*Charlene
Dear Paula,
Homework and assignments are a good formative assessment tools . We have also started grading homework in classes 9 and 10. Students are overburdened with 5 subjects work. So, I think we must not assign home task everyday. Also, the number of questions given to them should not be more. The whole idea behind giving homework is to revise the concept learnt in the classroom. I have seen that students copy the assignments blindly from others notebooks , just because of getting grades . And in the process our objectives are failed. They do not learn Math. Its a serious issue which is to dealt carefully.
I favor doing homeworks but 10 to 30 problems a day might be very tiring for students. 5 challenging problems, 3 times a week would be ideal.
My course is a problem-based course. Students learn the material through doing the problems, posting them on the board the next day, and then presenting and discussing them. I assign between 7-9 problems a day out of our text. Students learned fairly quickly that doing the homework was the most essential part of the class, and I have had little difficulty with them doing the work because they realized that if they didn't do the homework, they essentially were not learning the concepts. It has worked well for me. I do not grade daily assignments, but they get immediate feedback on all the homework through the presentations. My grades this year have been higher than ever.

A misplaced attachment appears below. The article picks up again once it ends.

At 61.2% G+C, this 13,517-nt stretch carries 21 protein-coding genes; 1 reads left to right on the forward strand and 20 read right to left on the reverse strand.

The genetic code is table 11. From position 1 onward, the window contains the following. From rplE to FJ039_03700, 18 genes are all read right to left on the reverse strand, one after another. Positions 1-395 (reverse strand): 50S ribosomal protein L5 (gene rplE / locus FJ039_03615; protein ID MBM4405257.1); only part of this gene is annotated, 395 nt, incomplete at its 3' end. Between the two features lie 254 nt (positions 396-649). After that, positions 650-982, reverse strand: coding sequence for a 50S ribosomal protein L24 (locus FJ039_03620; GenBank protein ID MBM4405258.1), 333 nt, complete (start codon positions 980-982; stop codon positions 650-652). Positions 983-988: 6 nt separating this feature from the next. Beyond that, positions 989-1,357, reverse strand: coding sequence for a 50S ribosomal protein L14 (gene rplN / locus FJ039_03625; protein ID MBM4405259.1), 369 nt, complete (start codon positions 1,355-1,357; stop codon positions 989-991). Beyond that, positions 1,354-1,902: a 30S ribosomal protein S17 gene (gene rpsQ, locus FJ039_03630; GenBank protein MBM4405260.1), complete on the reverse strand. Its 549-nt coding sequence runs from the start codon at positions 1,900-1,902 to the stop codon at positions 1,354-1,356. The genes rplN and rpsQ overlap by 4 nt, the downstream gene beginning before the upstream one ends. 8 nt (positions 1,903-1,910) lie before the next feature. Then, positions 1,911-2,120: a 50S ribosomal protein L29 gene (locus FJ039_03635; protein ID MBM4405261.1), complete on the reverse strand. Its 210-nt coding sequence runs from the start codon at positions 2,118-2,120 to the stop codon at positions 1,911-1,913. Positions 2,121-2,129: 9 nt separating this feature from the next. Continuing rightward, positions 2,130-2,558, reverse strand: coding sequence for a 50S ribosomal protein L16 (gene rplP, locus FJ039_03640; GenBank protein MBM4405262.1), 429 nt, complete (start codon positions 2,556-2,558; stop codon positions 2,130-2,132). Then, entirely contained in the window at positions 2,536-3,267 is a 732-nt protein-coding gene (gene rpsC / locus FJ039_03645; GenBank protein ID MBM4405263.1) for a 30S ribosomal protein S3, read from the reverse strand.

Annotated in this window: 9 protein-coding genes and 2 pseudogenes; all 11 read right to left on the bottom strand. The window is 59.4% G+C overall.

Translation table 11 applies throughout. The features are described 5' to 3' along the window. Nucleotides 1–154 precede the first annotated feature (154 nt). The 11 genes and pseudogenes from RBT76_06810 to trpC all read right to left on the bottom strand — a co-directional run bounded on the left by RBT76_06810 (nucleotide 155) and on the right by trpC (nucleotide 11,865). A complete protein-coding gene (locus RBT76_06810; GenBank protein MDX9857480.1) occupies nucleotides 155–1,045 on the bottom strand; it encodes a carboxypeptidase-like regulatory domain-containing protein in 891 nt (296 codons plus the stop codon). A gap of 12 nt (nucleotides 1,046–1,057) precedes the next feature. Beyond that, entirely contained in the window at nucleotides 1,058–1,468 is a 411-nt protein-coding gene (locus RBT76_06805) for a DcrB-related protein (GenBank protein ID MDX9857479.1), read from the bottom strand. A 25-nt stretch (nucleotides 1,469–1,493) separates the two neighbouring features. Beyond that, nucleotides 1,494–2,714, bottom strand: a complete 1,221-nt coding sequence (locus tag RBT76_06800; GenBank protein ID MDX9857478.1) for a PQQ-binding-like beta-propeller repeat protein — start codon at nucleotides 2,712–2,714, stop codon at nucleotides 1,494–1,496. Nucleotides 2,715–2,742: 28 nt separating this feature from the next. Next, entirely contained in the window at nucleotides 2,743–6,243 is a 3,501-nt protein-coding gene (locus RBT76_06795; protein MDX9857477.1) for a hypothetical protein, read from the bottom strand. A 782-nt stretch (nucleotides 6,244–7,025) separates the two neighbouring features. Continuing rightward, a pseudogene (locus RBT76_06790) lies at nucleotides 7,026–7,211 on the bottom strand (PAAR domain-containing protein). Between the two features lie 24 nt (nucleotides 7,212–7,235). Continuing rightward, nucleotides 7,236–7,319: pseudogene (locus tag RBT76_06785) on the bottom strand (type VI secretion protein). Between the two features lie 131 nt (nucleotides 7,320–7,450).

I like hw because it reinforces what was taught in class, but why 30 problems, if you know 10 you know 30. I give 10 as my max.

I do not grade hw because it is required, but missing hw deducts 1 point from final average for each assignment. You do not get anything for completing your hw except that it helps you do better on tests.

We go over the problems in class the next day. I have students put the problems up and explain them, we use an open chat window to ask questions or post comments.
I do grade hw on the basis of performance and capability . I didnt understand why you are giving 30 problems for homework according to my experience 10 to 12 problems are necessary for low grade children. Dont panic them with the homework first you remove the feeling that they are getting more homework and you assign those problems only as homework which are so close to the real circumstances by bringing the subject to the reality and in geometry you give more homework than in algebra bcoz algebra needs more formulae to be remembered whereas geometry is playful work for children. First you try to improve the imaginative skills to develop the geometrical skills in your children If you are conducting a race among your children always topers wil win then what about last person? when he will win ? being a teacher Your duty is to make him as a winner so by giving less homework you boostup the confidence so that they too can do the work lateron you slowly increase the dosage